What is less obvious is that with each additional student, a teacher’s workload increases exponentially. It can mean an additional 30 minutes per child spent reading an essay or grading a math assessment and writing constructive feedback. It can mean an additional hour preparing for, holding, and following up after a parent-teacher conference for each additional child. It’s not that teachers are unwilling to do this. In fact, every Belmont Schools educator who has taught our two children has worked well beyond contractual hours to prepare lessons, communicate with us, and give our students feedback. Moreover, children’s needs extend beyond academics. When our high school cannot hire a social worker, it doesn’t mean that children don’t bring their concerns to school.  It means that helping students work through problems is another part of what teachers and other school-based staff members do, putting additional stresses on their time.

What Belmont doesn’t have in dollars, my children’s dedicated teachers at Butler make up for in energy, hard work, and time.  However, time is a limited resource.  At some point, it just runs out. With increasing enrollment, we will not be able to maintain the quality of education upon which Belmont prides itself, and we certainly won’t be able to make improvements and add new programs. If the override fails, it is our students who will suffer. 

Some might say that research about class size is inconclusive. Let me tell you what is NOT inconclusive:  the importance of the teacher. In fact, it is incredibly well-documented that the most important school-related factor that affects student achievement is teacher quality. Just because our Belmont educators and administrators have worked with fewer resources than our neighboring schools does not mean that we should continue to underfund our schools. Just because the best teachers make it look easy does not mean the burden isn’t heavy. Without this override, I fear that the work will be too heavy to bear, and our schools will not be able to maintain their reputation for excellence.  

We will not be able to retain high quality, experienced educators with large class sizes and without the resources that most other districts around us can offer.  We will not be able to attract more teachers of color to join an overwhelmingly white teaching staff when they can choose districts with smaller class sizes and more resources.

Our lean school budget is not a source of pride or a sign of fiscal responsibility. It means that our children, especially those with learning differences who often need extra time and specialized instruction, aren’t getting what they need and deserve. As a special education professional, I was particularly  shocked to learn that our elementary schools do not have Special Education Chairs. Children who receive special education services have Individual Education Plans (IEP), legally binding documents that outline how the child learns and the services, accommodations, and modifications the student requires as well as the goals that the child is working to achieve. Special educators spend time assessing students, differentiating for student needs, modifying curriculum, and providing accommodations so that students can be successful and master their IEP goals. These are practices in which all good teachers engage. Another facet of a special educator’s job is completing compliance related paperwork.  This paperwork is critical for our students on IEPs to ensure they are receiving the services they need. It is also very onerous and time intensive.  Without Special Education Chairs, those responsibilities fall solely on the teachers and school psychologists. This often leaves those educators with even less time to prepare lessons or provide feedback to students. Hiring special education chairs is not an extra; it allows classroom teachers to devote their time to the job of teaching.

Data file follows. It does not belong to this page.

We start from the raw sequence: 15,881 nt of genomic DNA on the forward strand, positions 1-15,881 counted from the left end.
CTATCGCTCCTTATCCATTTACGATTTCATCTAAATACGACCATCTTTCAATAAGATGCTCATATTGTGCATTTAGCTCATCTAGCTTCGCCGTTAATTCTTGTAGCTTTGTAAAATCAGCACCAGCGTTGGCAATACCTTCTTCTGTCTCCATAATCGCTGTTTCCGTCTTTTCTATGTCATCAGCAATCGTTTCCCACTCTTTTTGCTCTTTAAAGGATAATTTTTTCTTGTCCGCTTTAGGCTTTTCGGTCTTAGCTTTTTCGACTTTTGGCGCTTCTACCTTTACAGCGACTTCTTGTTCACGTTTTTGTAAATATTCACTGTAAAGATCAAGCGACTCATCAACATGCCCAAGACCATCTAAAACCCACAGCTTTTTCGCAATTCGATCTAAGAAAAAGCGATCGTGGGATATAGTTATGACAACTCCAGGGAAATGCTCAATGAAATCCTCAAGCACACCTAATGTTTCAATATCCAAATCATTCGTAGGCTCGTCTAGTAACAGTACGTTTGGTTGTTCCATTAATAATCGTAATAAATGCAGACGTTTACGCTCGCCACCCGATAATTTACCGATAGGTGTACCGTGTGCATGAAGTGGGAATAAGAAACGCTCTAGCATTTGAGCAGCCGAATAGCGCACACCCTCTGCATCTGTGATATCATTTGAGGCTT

I hear people say: Belmont students have done well, so why do the schools keep asking for more? For my family, like many others I know, the excellent reputation of the school system is one of the reasons we moved to Belmont.  Many Belmont students do well on standardized tests, an important but very limited measure. However, I’ve spoken with many parents and caregivers of students who receive special education services, or even those who might not have been identified, who say their students are not receiving all the services they need. That’s not because the teachers who work with them are not excellent or hardworking. It’s because our system does not have the capacity to do more. An education system that prides itself on being excellent must be committed to serving ALL students, not just those for whom learning comes easily.  

For years, Belmont educators have done so much with very little, but this isn’t a trip to the dollar bin at Target. It isn’t a game where we try to get as much as we can with as little as possible. These are our children’s futures.  If we say we value education, it’s time that the funding we provide truly reflects that sentiment.